Believe What God Says about Friendship
God was our first friend. He was our creator and we are meant to be social beings. The entire journey of Jesus was to restore our relationship with God, then with each other. We are meant to have solid friendships, this is one of the reasons we are here. If only it were that easy?
Sometimes, years of trying to be friends with the wrong people can leave us bruised, especially with those who don’t want anything to do with us. There are many examples of relationship hardships in the Bible. Sometimes entering a new friendship can be akin to experiencing PTSD, all the baggage from past friendships, shows up. I carry hurts that I fear will be repeated. Don’t we all want to feel safe in our friendships? We must take delight in what works, and shrug off what doesn’t.
Be Willing to Be Interrupted.
This is a biggie. How often do we want to keep our relationships well-defined? Convenient and on our terms? It was pointed out that being interrupted could be anything from not having friends over because the house is messy, or any other excuse not to engage. It’s about opening our hearts and walking away from perfection. Waiting for that perfect time to get together, keeps us apart. I learned this the hard way. I was selfish in my thinking with a friend. I wanted to invite a mutual friend of ours out on our boat one evening, but I was in a hurry and said to myself; there will be other times this summer to get together. It was inconvenient for me. Well, there wasn’t another time. He passed away a week later. I will forever remember that painful lesson. He was a dear friend, irreplaceable.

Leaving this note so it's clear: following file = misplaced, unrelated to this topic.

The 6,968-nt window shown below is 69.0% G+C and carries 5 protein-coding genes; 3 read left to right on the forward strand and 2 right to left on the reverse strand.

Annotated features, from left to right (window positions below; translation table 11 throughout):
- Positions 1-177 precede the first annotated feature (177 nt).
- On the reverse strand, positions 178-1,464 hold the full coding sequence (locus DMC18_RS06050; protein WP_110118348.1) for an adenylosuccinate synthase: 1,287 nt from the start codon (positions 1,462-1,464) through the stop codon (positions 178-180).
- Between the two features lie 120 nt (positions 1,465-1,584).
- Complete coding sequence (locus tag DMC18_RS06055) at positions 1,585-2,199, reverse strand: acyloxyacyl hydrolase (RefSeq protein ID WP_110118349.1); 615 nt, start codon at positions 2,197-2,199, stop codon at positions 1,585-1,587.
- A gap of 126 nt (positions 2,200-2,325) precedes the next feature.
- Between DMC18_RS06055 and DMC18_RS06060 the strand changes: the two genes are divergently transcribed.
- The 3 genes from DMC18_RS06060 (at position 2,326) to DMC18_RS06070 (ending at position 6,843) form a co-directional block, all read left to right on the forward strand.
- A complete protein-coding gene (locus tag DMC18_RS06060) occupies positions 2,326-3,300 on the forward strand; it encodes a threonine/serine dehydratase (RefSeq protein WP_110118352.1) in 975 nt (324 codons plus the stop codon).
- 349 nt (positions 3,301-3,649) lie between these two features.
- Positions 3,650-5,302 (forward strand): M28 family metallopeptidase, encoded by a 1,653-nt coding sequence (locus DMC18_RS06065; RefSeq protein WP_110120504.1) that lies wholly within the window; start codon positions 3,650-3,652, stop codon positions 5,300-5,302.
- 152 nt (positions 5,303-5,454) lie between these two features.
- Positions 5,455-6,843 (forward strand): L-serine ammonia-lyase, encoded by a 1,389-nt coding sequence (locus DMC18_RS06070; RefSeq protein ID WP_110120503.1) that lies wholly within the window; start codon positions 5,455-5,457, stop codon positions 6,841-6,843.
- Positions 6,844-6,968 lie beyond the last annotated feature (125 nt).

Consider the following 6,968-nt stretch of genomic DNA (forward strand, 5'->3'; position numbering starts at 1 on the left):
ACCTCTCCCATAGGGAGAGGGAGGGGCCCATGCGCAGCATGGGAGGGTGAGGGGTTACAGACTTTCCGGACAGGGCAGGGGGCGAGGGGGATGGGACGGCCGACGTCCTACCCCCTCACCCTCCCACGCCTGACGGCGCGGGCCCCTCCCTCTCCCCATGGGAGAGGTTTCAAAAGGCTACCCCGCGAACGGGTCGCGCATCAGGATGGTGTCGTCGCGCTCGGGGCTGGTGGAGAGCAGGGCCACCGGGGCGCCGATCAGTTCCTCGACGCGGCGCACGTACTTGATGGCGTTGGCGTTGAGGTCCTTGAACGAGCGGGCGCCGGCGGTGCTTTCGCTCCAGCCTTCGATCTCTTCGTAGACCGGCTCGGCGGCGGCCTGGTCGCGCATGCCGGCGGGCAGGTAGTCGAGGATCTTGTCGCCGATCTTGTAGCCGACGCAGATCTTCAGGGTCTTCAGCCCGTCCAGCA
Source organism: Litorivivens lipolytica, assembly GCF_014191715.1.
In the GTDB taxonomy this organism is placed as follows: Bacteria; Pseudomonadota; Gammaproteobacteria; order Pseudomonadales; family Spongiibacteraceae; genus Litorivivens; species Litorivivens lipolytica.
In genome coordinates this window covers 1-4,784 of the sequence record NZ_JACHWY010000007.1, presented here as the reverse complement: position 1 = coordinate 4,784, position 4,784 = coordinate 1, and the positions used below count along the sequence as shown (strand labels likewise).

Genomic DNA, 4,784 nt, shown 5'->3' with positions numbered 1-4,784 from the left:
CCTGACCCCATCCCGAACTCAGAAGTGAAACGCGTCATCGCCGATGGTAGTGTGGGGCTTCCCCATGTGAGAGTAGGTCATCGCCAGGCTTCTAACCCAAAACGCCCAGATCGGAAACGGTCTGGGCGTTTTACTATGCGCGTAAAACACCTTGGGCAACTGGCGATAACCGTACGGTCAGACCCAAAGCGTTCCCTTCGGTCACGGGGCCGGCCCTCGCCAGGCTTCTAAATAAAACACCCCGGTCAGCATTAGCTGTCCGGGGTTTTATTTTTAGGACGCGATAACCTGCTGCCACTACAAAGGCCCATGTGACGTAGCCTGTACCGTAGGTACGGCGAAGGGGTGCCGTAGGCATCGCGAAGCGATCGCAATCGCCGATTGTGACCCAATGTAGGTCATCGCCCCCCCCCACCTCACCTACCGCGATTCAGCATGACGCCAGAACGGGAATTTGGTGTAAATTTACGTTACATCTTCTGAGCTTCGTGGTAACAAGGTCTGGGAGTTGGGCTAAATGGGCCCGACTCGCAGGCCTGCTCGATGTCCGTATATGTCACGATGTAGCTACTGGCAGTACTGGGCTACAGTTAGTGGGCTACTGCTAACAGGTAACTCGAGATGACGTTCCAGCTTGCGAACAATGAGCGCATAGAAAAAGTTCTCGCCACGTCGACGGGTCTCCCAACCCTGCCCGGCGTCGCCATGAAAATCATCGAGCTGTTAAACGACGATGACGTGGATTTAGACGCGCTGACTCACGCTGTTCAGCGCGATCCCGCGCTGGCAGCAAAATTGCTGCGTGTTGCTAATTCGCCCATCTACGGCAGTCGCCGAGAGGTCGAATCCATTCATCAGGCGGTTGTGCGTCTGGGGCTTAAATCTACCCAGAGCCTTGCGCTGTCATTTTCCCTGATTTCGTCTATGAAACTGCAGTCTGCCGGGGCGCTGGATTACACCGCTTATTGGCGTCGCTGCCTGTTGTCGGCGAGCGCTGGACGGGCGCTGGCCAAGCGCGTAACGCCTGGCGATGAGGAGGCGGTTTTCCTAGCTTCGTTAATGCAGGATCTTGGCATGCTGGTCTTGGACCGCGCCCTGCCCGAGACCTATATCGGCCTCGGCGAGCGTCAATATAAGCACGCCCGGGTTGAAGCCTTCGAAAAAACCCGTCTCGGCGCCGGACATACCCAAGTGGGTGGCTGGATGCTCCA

It Takes Courage to Cry and Celebrate Together.
Friendship is not just about the good times and laughing together. It’s also about being there for the emotional highs and lows that are present in our lives. This can be a vulnerable place to be. Sharing how we feel in the moment or being present for others who are going through a hard time opens us up to judgement, and may reveal old wounds. Not everyone can do this. Nothing is more unpleasant than having a friend who is not there for you when times get tough. It can make the situation for a hurting person a whole lot worse. When a friend wades through the muddy waters with us, this is a good friend, hold onto him or her.
How truthful are we with our friends? I have a few friends that I can honestly say, when asked how I am doing, I can answer truthfully. Instead of responding: Fine and, how are you? I can respond by saying, I’m not having a great day. I am not going to burden them with a constant barrage of my daily grips, but if something is really bothering me, it’s good to have that friend to sort it out with. I also recognized I need to be that person back.